Boost Engagement Through Autonomy

Series: leadership April 10, 2017

In his book Drive, Daniel Pink explains that Autonomy is one of three key factors in employee engagement and overall happiness. This statement is backed up by numerous experiments in which people who have an artificial but perceived control over their environment report lower levels of stress and higher performance than those in a control group who have no illusion of control.

When you lead people giving your authority to make a decision to someone else sends a strong message that you trust them. Trust means employees who feel safer, less stress and more control. It is the ideal set of conditions for optimal performance. Now imagine if every person on your team were performing at a higher level. This will happen if you dole out the power to make decisions like it were a form of engagement currency. So why doesn’t everyone just do it?

Maybe we’re just all out of ideas. So here’s a list of things you might consider letting individuals or the team as a whole make decisions about:

  • Coffee, snacks and other “perks”
  • Usernames, email addresses, profile pictures
  • Training or professional development programs
  • Tools, software, and technology
  • Make and model of cell phone, laptop or other equipment
  • Which workstation they sit at, where the team is located or workspace layout
  • Working hours, flex time, remote work
  • Work process, quality and continuous improvement
  • Project design, implementation and commitment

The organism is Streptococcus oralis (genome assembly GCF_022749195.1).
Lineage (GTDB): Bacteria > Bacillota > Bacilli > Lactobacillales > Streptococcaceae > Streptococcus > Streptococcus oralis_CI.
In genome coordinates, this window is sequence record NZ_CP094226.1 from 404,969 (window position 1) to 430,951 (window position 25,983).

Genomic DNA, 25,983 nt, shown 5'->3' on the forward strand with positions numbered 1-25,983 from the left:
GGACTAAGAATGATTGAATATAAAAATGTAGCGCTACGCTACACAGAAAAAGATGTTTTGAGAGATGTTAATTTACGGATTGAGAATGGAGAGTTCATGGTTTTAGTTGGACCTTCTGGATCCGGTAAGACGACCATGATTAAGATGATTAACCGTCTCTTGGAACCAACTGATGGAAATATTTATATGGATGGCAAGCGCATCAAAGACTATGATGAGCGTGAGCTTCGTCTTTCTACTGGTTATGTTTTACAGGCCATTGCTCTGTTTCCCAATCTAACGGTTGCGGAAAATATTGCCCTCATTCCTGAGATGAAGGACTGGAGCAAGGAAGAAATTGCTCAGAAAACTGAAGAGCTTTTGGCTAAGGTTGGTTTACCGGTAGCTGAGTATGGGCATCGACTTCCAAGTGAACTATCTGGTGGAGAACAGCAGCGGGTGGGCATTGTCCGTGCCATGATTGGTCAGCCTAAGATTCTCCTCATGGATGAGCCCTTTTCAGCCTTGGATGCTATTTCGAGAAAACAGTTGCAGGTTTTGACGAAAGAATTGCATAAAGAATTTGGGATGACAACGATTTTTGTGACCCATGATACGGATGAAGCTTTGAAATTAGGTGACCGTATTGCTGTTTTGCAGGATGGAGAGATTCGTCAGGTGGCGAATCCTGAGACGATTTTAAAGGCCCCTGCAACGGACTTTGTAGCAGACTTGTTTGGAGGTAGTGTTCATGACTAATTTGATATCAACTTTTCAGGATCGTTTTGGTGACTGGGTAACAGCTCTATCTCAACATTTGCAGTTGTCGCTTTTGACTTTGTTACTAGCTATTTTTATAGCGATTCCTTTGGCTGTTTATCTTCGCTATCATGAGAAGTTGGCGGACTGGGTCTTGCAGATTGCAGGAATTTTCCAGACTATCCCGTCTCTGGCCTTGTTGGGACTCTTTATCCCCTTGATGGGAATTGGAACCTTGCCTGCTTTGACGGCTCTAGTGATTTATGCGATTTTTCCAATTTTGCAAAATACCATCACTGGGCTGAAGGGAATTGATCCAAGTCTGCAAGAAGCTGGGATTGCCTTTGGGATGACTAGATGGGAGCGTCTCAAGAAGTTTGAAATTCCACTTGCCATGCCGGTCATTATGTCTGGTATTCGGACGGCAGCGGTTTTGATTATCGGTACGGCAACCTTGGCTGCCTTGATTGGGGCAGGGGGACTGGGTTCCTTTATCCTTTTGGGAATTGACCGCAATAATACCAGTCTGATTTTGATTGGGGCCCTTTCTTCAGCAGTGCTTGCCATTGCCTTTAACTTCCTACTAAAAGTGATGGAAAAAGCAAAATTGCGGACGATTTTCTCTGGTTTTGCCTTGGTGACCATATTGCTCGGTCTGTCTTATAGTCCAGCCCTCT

• Project priority, strategic direction
  • Project team composition and roles
  • Hiring of team members
  • Communication with stakeholders, customers or the public in general
  • Salaries

I’ll bet at some point on this list you started cringing. This list starts with some simple, innocuous ideas and grows into decisions that have greater impact and consequence. In order to achieve the results we desire we believe more control is required over the things towards the bottom of the list. Most people might be in full cringe mode right around the middle and a few control freaks may have cringed at the thought of letting their team make decisions regarding the coffee station!

Fear naturally takes over when we imagine losing control of the results we desire. We equate the loss of authority to make a specific decision with loss of control in general. This fear is what holds us back from letting people make their own decisions. It is what we need to get past in order to dole out autonomy and reap the benefits.

It might sound hard to believe, but you can be in control of the results without having the decision making authority. In fact, there’s an entire management practice called delegation that you can master to get good at this. As leaders we have to get past our fear of losing control. We have to get good at delegating.

So give it a try, start with something simple like giving your team full control over the coffee station. Frame it as a self-development exercise in delegation. You can set a budget, some constraints and maybe even provide some coffee competency training. But let them make some decisions about the type of coffee, whether it’s drip or K-cup and maybe even how they will divvy up the responsibilities of making sure there’s inventory and keeping it clean. Most importantly, trust them with the decision and let them own it.

This small little piece of autonomy is a baby step forward to full engagement. I’ll bet they even want to pitch in a few dollars each week to get what they really want.

built with , Jekyll, and GitHub Pages — read the fine print